“He's like my little brother,” Justin said. “He pushes me and I push him, on the track and off the track.”
Gage smiles a little when football coach Kliff Kingsbury welcomes him in front of the team and tells the players to shake his hand. As they do, a few ask him about motocross and share their competition stories. He's just one of the guys.
He's not racing right now, which his mother said may be a harder trial than his illness. For a time after he was diagnosed they let him continue; Barbara said the emotional toll was worse on Gage than any negative physical effects. But in recent months, as his health has become more critical, he's had to stop again.
“It's killing him,” Barbara said. “That's his life. He loves motocross.”
The need for bone marrow
Doctors initially thought Gage had aplastic anemia, a different blood disorder, and he did not get on the bone marrow transplant list right away.
Two years ago they determined it was Fanconi anemia. According to the National Institutes of Health, Fanconi anemia is a rare blood disorder that prevents bone marrow from producing enough new blood cells for the body to function. It also increases the risk of some cancers.
It's incurable; even with a bone marrow transplant Gage likely will only live to be 25 or 30, Barbara said. However, that gives him more time to experience life and doctors more time to find a cure.
For a bone marrow transplant to have a chance at working, the donor and recipient must be a perfect match. Barbara saved stem cells from her younger son, Gaden, who died as an infant, and the DNA does indicate a perfect match for Gage. However, Fanconi anemia is an inherited disease, and there's no way to tell if Gaden had it as well, so the doctors turned to Be The Match to find a donor for Gage.
Anita Gonzales, community event representative for Cook Children's Health Care System in Fort Worth and co-organizer of the bone marrow registration drive at Texas Tech, said Be The Match is necessary because only about 30 percent of patients who need a bone marrow transplant find a match within their families. For many of these diseases, a transplant is the only way to survive.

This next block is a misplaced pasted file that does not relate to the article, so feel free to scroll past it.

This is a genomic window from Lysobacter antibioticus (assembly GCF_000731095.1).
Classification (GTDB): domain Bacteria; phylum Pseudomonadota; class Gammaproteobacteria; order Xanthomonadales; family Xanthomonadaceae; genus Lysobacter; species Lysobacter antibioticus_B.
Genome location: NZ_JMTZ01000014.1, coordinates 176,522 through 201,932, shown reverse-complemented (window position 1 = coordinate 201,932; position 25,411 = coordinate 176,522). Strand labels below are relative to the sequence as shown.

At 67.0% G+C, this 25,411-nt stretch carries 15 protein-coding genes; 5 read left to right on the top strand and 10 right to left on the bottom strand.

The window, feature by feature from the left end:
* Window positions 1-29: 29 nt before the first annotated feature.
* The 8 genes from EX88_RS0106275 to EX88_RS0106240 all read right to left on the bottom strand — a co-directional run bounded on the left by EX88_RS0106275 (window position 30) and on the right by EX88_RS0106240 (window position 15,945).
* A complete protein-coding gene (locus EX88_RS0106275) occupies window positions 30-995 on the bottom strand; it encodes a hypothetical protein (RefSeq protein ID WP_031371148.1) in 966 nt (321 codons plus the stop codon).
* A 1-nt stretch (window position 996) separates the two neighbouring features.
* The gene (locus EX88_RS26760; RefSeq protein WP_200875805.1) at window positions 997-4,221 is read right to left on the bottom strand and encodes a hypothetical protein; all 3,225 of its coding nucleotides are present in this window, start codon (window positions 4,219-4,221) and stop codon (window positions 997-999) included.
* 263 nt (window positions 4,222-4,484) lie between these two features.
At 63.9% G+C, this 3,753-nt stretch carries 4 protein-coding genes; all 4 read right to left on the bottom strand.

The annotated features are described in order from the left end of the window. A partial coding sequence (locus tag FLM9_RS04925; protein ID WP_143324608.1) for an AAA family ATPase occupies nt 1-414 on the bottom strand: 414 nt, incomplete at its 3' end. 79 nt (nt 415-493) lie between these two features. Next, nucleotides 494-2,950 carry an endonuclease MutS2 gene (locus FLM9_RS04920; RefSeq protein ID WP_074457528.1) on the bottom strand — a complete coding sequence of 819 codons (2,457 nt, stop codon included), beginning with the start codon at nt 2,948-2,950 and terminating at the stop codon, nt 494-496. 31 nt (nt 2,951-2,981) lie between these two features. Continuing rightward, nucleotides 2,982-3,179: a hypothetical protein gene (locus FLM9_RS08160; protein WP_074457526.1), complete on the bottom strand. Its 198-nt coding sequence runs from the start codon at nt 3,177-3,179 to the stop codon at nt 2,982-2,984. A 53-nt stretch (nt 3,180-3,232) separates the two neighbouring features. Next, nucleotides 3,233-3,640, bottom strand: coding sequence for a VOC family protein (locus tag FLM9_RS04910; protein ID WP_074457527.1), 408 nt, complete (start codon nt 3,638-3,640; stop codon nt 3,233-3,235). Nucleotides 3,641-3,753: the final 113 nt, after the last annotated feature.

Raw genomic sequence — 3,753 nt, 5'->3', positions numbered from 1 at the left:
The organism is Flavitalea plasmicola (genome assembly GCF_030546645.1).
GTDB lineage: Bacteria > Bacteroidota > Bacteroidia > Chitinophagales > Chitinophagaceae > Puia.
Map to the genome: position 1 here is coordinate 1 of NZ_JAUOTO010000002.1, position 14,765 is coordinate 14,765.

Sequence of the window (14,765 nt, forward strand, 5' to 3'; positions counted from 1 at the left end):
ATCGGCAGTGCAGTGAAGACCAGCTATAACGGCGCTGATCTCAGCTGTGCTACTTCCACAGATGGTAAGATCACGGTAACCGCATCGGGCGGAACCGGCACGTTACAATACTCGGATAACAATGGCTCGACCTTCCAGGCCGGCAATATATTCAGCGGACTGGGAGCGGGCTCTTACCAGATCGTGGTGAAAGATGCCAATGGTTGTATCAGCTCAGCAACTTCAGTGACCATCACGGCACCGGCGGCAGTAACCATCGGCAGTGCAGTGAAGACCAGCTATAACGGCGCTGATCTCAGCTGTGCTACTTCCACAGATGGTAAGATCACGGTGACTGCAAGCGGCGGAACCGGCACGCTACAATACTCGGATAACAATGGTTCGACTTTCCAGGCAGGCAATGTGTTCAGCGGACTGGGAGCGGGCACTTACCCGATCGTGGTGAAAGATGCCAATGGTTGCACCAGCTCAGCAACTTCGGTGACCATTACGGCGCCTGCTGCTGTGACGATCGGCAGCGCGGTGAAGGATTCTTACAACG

“He doesn't have that much time,” she said. “If we don't find a donor, Gage will pass on.”
The new normal
Friday will be the first time members of the Goin' Band, including director Duane Hill, will meet Gage. Hill didn't have a specific person in mind when he and the Golden Wave band director settled on a competition, but Gage's situation was a good fit.
He chose this particular service project for the band because he wants students to recognize the role they can play on campus and in their community.
“It is important for students involved in Goin' Band to recognize their wide area of influence around the university and community,” he said. “We take our role as ambassadors of Texas Tech tradition and spirit seriously, and we want to widen our passion for service with this project.”
It'll be a fun meeting between members of the band and Gage, who, with a mop of brown hair, big brown eyes and a shy smile, doesn't look sick – certainly more fun than Gage's normal visits to Lubbock, which involve doctor's appointments, hospitals and tests.
It makes for what Barbara called a “roller coaster of emotions,” a phrase she never understood until her son got sick.
“One moment I'm OK with it and the next moment,” Barbara paused, “she hates it,” Gage finished.
“I hate it,” Barbara agreed.
It's a little easier for Gage. He remembered being told he was sick and it was serious, that he needed a bone marrow transplant and could die, and didn't worry too much about it.
“I really didn't care,” he said. “I knew that God had me.”